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MLK Jr. and Creative Suffering

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I had the privilege of reading—once again—the words of Martin Luther King’s forever renowned, “I have a dream…” speech.[1] The sheer beauty of his poetic oratory gave me a glimpse into the African American struggle during the Civil Rights movement, even unto this day. Through his words I could feel the heat of justified anger in their burning hearts, the temptations to drift into the valleys of despair, and the faint echoes of hope ringing in their souls. Here are a few examples:

  • “… millions of negro slaves who had been seared in the flames of withering injustice.”
  • “… the Negro lives on a lonely island of poverty in the midst of a vast ocean of material prosperity.”
  • “But we refuse to believe that the bank of justice is bankrupt. We refuse to believe that there are insufficient funds in the great vaults of opportunity of this nation.”
  • “Now is the time to lift our nation from the quicksands of racial injustice to the solid rock of brotherhood.”
  • “Let us not seek to satisfy our thirst for freedom by drinking from the cup of bitterness and hatred.”
  • “Again and again we must rise to the majestic heights of meeting physical force with soul force.”
  • “With this faith we will be able to hew out of the mountain of despair a stone of hope.”

It is a remarkable thing that God would use such poetic words as the vehicle of this redemptive moment in human history. Again and again the Lord appoints ordinary men and women to herald the glory of his coming. In fact, King says in the “I have a dream” refrain towards the end, “And the glory of the Lord shall be revealed, and all flesh shall see it together. This is our hope.” Only when our eyes were lifted off our frames of dust and onto the fame of Christ’s glory could we “rise to the majestic heights” of freedom and stand on the “solid rock of brotherhood”.

Yet, one of the most powerful moments in the speech was when he addressed those who had suffered greatly under the hands of oppression and injustice. He says to them, “You have been the veterans of creative suffering.” That last phrase arrested me: “creative suffering”. How can suffering be creative? He mentions different forms of suffering in the sentences prior, but mentions suffering again in the sentence immediately following, “Continue to work with the faith that unearned suffering is redemptive.” Though I cannot be absolutely certain what he meant, I cannot help but think he had 1 Peter 2:19-24 in mind, “For this is a gracious thing, when, mindful of God, one endures sorrows while suffering unjustly. 20 For what credit is it if, when you sin and are beaten for it, you endure? But if when you do good and suffer for it you endure, this is a gracious thing in the sight of God. 21 For to this you have been called, because Christ also suffered for you, leaving you an example, so that you might follow in his steps. 22 He committed no sin, neither was deceit found in his mouth. 23 When he was reviled, he did not revile in return; when he suffered, he did not threaten, but continued entrusting himself to him who judges justly. 24 He himself bore our sins in his body on the tree, that we might die to sin and live to righteousness. By his wounds you have been healed.”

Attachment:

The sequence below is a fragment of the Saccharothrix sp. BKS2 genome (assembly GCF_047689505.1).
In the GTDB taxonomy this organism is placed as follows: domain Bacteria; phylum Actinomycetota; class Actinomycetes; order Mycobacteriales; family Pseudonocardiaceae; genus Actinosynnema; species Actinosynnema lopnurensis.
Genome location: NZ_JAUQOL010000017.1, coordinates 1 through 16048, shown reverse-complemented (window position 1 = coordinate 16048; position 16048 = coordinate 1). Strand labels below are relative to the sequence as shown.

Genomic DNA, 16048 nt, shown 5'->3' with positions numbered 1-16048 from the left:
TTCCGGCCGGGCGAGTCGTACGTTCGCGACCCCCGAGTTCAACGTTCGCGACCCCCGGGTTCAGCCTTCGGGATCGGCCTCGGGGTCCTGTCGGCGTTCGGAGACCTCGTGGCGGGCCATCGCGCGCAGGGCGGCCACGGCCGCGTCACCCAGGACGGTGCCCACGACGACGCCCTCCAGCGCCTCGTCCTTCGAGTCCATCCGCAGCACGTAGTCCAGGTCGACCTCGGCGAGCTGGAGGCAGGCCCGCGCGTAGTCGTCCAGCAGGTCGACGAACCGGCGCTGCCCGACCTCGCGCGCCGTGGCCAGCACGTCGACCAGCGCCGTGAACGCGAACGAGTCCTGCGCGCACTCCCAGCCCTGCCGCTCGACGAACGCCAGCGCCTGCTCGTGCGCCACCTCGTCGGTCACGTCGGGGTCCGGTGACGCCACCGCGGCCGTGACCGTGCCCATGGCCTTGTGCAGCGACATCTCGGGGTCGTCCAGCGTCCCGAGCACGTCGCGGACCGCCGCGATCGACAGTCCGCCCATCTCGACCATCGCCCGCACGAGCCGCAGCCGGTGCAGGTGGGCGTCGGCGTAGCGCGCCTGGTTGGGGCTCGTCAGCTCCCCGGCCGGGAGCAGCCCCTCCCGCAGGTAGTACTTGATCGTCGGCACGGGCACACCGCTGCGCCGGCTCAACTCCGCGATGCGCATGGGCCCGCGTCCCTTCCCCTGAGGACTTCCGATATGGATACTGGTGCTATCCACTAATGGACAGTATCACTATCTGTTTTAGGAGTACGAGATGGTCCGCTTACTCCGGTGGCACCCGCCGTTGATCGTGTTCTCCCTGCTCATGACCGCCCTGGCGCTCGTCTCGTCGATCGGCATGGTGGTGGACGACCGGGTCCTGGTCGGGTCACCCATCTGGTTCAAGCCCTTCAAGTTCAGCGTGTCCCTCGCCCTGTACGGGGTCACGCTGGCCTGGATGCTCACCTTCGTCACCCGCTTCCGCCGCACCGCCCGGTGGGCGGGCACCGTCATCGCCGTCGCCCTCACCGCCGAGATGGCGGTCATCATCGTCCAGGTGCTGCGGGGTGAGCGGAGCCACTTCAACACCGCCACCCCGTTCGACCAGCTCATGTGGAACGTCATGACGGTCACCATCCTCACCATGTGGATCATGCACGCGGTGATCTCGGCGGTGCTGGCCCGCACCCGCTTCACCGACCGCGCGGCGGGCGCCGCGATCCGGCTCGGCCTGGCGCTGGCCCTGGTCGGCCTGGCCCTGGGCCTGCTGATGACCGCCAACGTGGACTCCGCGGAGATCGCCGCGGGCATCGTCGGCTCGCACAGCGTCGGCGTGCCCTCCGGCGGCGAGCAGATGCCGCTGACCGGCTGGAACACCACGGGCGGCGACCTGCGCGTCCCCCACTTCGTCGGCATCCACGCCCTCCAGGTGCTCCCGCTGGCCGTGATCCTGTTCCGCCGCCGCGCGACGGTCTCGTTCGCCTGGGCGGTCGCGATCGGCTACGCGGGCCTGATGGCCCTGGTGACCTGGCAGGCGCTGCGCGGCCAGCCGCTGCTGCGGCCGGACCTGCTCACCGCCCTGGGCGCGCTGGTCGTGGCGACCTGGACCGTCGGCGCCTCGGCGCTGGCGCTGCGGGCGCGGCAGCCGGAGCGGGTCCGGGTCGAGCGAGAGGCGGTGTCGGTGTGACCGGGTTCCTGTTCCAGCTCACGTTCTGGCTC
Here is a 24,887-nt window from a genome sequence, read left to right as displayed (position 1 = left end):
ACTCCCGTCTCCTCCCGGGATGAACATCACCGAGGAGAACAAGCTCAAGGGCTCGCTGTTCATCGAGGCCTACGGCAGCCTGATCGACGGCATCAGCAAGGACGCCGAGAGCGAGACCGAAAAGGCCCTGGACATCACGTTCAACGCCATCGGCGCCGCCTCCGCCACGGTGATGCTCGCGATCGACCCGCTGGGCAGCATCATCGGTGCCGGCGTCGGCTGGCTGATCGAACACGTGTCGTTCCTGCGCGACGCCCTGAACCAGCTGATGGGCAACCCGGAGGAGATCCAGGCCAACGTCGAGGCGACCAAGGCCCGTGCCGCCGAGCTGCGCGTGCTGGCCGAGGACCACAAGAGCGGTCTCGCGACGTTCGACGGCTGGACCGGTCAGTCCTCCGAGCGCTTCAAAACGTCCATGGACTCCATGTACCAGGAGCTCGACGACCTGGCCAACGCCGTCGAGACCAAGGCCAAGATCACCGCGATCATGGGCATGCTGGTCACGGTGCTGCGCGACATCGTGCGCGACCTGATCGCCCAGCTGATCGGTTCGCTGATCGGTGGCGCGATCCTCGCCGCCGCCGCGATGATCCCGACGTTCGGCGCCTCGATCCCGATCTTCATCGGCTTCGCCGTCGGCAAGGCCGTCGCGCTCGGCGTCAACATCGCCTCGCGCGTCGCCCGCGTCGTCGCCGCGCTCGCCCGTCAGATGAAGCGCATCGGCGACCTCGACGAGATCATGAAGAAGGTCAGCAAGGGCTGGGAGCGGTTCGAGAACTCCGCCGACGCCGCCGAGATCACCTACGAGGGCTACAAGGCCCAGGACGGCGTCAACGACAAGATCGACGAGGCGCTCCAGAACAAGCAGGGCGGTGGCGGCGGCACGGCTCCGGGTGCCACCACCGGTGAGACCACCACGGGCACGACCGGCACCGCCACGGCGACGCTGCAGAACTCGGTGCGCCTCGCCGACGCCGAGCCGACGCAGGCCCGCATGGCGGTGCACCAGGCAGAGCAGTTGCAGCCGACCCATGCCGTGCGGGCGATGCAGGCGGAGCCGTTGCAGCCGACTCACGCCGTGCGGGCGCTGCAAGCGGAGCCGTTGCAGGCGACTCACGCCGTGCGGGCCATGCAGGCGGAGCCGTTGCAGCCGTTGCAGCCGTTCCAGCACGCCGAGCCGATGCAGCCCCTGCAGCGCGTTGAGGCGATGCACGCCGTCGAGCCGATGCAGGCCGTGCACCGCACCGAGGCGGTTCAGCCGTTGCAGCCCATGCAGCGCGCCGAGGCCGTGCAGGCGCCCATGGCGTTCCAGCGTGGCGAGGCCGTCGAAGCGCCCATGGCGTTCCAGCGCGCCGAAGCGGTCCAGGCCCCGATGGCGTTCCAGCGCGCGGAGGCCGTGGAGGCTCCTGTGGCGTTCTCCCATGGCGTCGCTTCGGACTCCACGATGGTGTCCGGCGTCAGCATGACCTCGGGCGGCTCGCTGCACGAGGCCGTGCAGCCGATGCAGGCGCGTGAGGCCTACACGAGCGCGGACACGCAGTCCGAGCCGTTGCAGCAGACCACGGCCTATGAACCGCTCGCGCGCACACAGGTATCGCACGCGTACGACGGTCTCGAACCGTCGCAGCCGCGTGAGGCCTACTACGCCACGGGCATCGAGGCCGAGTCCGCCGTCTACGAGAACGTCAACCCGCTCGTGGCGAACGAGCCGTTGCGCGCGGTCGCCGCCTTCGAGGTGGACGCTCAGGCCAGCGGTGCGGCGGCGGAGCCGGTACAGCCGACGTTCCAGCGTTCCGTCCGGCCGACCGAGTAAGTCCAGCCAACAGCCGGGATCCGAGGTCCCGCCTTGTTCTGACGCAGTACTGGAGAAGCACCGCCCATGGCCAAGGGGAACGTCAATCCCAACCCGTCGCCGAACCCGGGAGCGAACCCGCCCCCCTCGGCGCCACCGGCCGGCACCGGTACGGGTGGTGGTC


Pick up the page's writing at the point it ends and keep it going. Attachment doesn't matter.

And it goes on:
I believe King was calling people’s attention to the “creative suffering” of Christ. Though Christ had “committed no sin”, he suffered for us in order that we might be re-newed, re-deemed, and re-created through the de­-creation of Christ when he suffered for our sins. Through the unearned suffering of Christ, we receive the unearned blessing of grace. Thus, King tells the people to go back to the places where their suffering was endured in the hope that God would use them to re-create a just society through their “unearned suffering”. King says, “Go back to Mississipi, go back to Alabama, go back to South Carolina, go back to Georgia, go back to Louisiana, go back to the slums and ghettos of our Northern cities, knowing that somehow this situation can and will be changed. Let us not wallow in the valley of despair.” The call remains fresh: all remnants of racism and prejudice ought to be met with the power of the “creative suffering” of Christ. This world needs more men and women who have been gripped by the “creative suffering” of our Lord. For only then, can we be free to lay down our lives in love for the sake this world that they might be redeemed by the risen Christ.



[1] You can read an old manuscript here: I suggest printing it off and reading it with a red pen in hand.

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